In view of the ruling issued by the Constitutional Court, one can only advise public employers, when they are considering dismissing one of their agents under a labour contract, to proceed in advance with his or her hearing in order to listen to their means of self-defence.



Department : 

I. Saga of the split registration: Standpoint no. 15004

The saga of the split registration continues to make waves in the Flemish Region: this is due to the online publication on 26 April 2017 on the VLABEL website of the last update of Decision 15004, this time targeting the donation of the bare ownership of the shares of a société de droit commun/burgerlijke maatschap (i.e. a company without legal personality).

As a reminder, Article of the Flemish Tax Code, hereinafter “FTC” (of Article 9 of the Inheritance Tax Code) contains a fiction according to which movable or immovable property acquired in usufruct by a person and bare-owned by the heirs of such person will be considered part of the succession of the usufructuary, unless it is proved that the acquisition did not disguise per se a benefit to the third party beneficiary. On the basis of an interpretation of the jurisprudence of the Court of Cassation, the administration had long admitted that contrary evidence was validly relied upon if the parties proved that a pre-donation (even from the parent to the child) had allowed this split acquisition.

It will be recalled, however, that this mechanism was included on the black list published by the Federal Administration in its circular of 19 July 2012 and was subsequently deleted in the circular of 10 April 2013.

However, the respite was short-lived, since by a decision of 19 April 2013, the administration considered that the contrary evidence required under Article 9 of the Inheritance Tax Code could not consist of a prior donation.

After being firmly called to order by the Minister of Finance, the administration finished by issuing a decision (RJ S9/06-07) on 18 July 2013 , according to which a prior donation can constitute contrary evidence under two conditions: (i) when the prior donation has been subject to the registration duties of the donation, or (ii) where it is demonstrated that the beneficiary of the donation could freely dispose of the assets; this would be the case, for example, if it were shown that the donation made by the acquirer of the usufruct was not specifically intended to finance the acquisition of the bare ownership of the split acquisition.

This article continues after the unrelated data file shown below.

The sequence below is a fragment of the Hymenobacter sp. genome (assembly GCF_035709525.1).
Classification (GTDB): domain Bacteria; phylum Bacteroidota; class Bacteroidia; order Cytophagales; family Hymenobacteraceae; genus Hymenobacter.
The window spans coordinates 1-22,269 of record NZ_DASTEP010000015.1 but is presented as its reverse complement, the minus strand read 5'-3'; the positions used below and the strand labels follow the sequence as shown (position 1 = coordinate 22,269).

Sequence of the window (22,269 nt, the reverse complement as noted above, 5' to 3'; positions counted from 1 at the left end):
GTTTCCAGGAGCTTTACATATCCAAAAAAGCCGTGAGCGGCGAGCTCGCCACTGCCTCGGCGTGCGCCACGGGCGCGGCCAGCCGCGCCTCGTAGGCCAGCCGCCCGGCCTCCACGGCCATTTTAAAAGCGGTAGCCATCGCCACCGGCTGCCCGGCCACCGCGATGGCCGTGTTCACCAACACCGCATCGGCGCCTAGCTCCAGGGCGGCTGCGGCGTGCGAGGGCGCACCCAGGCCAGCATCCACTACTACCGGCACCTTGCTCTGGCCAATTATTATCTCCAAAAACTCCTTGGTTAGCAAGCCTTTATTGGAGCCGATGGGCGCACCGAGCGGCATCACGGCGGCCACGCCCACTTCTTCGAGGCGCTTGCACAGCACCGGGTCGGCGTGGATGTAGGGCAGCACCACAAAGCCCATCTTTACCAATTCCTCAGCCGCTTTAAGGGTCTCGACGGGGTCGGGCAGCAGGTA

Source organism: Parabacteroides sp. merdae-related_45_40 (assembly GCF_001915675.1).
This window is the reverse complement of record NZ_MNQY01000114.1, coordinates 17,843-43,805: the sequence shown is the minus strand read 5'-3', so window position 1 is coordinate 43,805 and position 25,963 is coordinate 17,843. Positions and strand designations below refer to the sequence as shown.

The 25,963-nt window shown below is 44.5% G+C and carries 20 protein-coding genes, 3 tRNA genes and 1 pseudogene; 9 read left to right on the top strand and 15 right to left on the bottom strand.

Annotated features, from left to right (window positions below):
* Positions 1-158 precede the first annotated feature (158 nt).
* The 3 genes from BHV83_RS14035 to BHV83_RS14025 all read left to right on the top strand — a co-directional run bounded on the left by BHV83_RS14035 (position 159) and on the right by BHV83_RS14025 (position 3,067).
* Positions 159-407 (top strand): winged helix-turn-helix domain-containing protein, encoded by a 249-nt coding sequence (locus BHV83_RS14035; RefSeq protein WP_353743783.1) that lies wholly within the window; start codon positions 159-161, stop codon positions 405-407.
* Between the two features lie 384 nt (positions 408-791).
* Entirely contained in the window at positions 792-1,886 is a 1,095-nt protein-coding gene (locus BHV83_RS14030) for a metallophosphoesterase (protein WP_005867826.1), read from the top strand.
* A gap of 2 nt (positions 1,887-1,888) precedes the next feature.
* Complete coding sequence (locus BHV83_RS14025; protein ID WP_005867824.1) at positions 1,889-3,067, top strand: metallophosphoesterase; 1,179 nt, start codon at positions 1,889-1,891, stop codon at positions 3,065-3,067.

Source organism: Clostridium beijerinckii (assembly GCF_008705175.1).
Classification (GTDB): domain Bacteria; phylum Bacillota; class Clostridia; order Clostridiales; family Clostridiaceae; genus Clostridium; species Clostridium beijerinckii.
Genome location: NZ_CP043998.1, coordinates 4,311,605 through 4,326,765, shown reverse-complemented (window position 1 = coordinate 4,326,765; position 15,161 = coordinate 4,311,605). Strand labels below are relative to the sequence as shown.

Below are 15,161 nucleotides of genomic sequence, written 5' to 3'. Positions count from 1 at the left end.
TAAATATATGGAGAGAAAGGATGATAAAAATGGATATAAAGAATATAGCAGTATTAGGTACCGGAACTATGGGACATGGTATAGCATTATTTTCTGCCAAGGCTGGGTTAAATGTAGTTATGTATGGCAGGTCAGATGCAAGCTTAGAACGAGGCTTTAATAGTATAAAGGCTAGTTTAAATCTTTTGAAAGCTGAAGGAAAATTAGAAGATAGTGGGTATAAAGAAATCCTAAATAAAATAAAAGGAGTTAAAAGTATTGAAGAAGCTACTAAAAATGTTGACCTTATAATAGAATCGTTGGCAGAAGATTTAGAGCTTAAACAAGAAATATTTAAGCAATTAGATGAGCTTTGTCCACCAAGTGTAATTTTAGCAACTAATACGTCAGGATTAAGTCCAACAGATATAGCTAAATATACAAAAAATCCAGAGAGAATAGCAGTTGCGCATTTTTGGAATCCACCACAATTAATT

By a decision of 21 March 2016 (No. 15004), VLABEL took a position on the application of Article of the FTC: with regard to the split purchase of movable or immovable assets, the position of VLABEL follows the aforementioned federal position.  Nevertheless, a supplementary mention has been added, diverging fundamentally with the federal position concerning split registration.

In effect, VLABEL specifies that Article is also applicable to split registrations of securities and financial investments. Evidence contrary to the presumption may be reported in the same manner as described for the split purchase of property.

In other words, VLABEL goes exactly against the federal position since, in the latter’s decision, it is expressly stated that the decision on split acquisition does not apply by analogy to split registrations.

II. Application to the Société de droit commun

1. The shares of the société de droit commun/burgerlijke maatschap and the underlying assets

In its new version, VLABEL attacks the sociétés de droit commun/burgerlijke maatschap. As these do not have legal personality, they are - as VLABEL recalls - fiscally transparent. Accordingly, for VLABEL, when analysing the question of registration or inheritance taxes, the underlying assets need to be considered. Where the assets contributed to the société de droit commun/burgerlijke maatschap consist of securities or financial investments, the presumption of Article of the FTC will apply. In the absence of the ability to provide proof of a previously registered gift (to reverse the liberality presumption), the registration of the underlying securities or investments that have been dismembered will be considered as a legacy.